Barley may not be the most popular grain in the world. May be not the best tasting grain either. But a recently published study showed that barley can improve your health by reducing blood sugar levels and risk for diabetes.
How does Barley Help Diabetes?
The secret is in the special mixture of dietary fibers found in barley, which can help reduce your appetite and risk for heart disease.
“It is surprising yet promising that choosing the right blend of dietary fibres can — in a short period of time — generate such remarkable health benefits”, says Anne Nilsson, Associate Professor at the Food for Health Science Centre and one of the researchers behind the study.
The study was conducted at Lund University in Sweden. Healthy middle-aged participants were asked to eat bread largely made out of barley kernels (up to 85%) for three days — at breakfast, lunch and dinner. Approximately 11-14 hours after their final meal of the day participants were examined for risk indicators of diabetes and cardiovascular disease.
The researchers found that the participants’ metabolism improved for up to 14 hours, with additional benefits such as decreases in blood sugar and insulin levels, increases in insulin sensitivity and improved appetite control.
Role of Gut Hormones and Bacteria
When the special mixture of dietary fibers in barley kernel reaches the gut, they increase the production of good bacteria and the release of important hormones.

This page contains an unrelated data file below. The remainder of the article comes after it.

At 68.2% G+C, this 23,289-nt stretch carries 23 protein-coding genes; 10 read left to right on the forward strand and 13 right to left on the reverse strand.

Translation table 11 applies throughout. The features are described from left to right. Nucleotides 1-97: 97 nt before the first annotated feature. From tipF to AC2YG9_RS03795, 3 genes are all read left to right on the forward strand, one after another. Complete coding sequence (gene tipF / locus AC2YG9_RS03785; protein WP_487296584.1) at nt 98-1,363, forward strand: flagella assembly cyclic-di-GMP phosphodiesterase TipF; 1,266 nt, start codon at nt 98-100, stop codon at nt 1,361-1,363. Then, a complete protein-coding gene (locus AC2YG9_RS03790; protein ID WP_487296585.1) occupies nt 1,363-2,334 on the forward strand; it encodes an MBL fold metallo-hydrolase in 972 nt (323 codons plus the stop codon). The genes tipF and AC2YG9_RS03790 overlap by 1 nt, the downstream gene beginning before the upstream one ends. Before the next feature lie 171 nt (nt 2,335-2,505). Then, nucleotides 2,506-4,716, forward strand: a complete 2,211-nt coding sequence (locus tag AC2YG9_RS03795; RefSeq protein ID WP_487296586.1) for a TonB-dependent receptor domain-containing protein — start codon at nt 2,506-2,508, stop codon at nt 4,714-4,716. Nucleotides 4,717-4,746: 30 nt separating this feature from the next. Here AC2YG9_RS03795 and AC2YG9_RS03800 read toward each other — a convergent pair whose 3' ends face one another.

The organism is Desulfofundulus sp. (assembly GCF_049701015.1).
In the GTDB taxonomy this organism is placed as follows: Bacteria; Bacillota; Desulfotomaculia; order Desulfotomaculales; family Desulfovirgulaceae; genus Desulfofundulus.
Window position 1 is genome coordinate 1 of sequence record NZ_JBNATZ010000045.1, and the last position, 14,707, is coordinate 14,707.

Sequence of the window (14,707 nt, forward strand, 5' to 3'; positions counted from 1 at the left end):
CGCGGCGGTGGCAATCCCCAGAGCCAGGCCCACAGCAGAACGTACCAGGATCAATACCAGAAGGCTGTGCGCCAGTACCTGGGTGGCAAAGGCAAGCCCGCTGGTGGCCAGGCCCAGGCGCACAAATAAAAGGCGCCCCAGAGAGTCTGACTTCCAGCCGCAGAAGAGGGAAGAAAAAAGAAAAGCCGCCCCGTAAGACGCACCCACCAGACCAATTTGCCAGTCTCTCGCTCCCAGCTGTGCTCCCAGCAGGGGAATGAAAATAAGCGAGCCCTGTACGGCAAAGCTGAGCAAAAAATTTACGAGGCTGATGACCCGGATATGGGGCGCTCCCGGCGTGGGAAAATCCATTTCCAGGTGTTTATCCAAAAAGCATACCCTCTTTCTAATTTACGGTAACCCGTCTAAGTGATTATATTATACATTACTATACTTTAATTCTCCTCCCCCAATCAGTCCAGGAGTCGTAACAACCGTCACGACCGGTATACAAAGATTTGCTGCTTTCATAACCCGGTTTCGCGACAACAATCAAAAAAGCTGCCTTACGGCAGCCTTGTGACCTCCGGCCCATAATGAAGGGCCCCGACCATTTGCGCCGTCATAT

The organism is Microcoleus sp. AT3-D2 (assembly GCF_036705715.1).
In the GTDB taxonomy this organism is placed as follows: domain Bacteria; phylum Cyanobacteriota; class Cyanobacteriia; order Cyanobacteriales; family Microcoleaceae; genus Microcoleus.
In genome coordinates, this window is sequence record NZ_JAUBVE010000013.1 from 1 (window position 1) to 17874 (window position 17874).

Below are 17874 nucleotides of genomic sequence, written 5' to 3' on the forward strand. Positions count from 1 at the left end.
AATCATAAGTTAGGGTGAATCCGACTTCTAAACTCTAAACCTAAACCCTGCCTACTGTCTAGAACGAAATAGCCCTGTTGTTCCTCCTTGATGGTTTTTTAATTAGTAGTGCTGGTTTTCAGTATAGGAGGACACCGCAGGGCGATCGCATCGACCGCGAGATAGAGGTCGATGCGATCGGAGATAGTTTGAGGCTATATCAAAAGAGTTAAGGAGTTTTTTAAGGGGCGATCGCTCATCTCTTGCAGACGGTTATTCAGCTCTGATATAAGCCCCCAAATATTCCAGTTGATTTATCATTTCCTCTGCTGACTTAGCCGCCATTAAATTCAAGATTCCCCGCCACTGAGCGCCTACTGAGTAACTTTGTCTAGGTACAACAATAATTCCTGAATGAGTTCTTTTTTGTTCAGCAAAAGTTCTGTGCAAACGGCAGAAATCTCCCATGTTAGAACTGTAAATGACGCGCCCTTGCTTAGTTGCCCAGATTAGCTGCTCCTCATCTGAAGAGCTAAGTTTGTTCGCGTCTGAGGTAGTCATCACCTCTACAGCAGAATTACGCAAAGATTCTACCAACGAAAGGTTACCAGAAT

“After eating the bread made out of barley kernel, we saw an increase in gut hormones that regulate metabolism and appetite, and an increase in a hormone that helps reduce chronic low-grade inflammation, among the participants. In time this could help prevent the occurrence of both cardiovascular disease and diabetes”, says Anne Nilsson.
In a previous related study conducted with a team from the University of Gothenburg in Sweden researchers also found that dietary fibers from barley kernel generate an increase of the gut bacteria Prevotella copri, which have a direct regulatory effect on blood sugar levels and help decrease the proportion of a type of gut bacteria that is considered unhealthy.
The effects from barley kernel are influenced by the composition of the individual’s gut microbiota, meaning people with low concentrations of the Prevotella copri bacteria experienced less effect from their intake of barley products. Eating more barley could, however, help stimulate growth of the bacteria.
The results are timely as rates of obesity and type 2 diabetes have significantly increased in the past few years. Researchers hope that more knowledge about the impact of specific dietary fibres on people’s health will result in stores keeping more food products with healthy properties such as barley kernels. The ambition is also to get more people to use barley in meals, for example in salads, soups, stews, or as an alternative to rice or potatoes.
The researchers’ advice for how to maintain a healthy blood sugar level:
- Choose bread with as much whole grains as possible. Feel free to mix with other grains, for example rye
- Avoid white flour
- Add barley kernel grains in soups and stews
- Replace for example white rice with cooked barley
- Eat beans and chickpeas with your meal as they too have a good blend of dietary fibers and like barley kernels a low glycemic index with positive health effects.
The bread used in the study was 85% made out of barley grains, which had been boiled and mixed with wheat flour. If you want to reduce the amount of barley grains, you can replace some of it with whole grains.
WATCH THIS AMAZING VIDEO EXPLAINING THE BENEFITS OF BARLEY……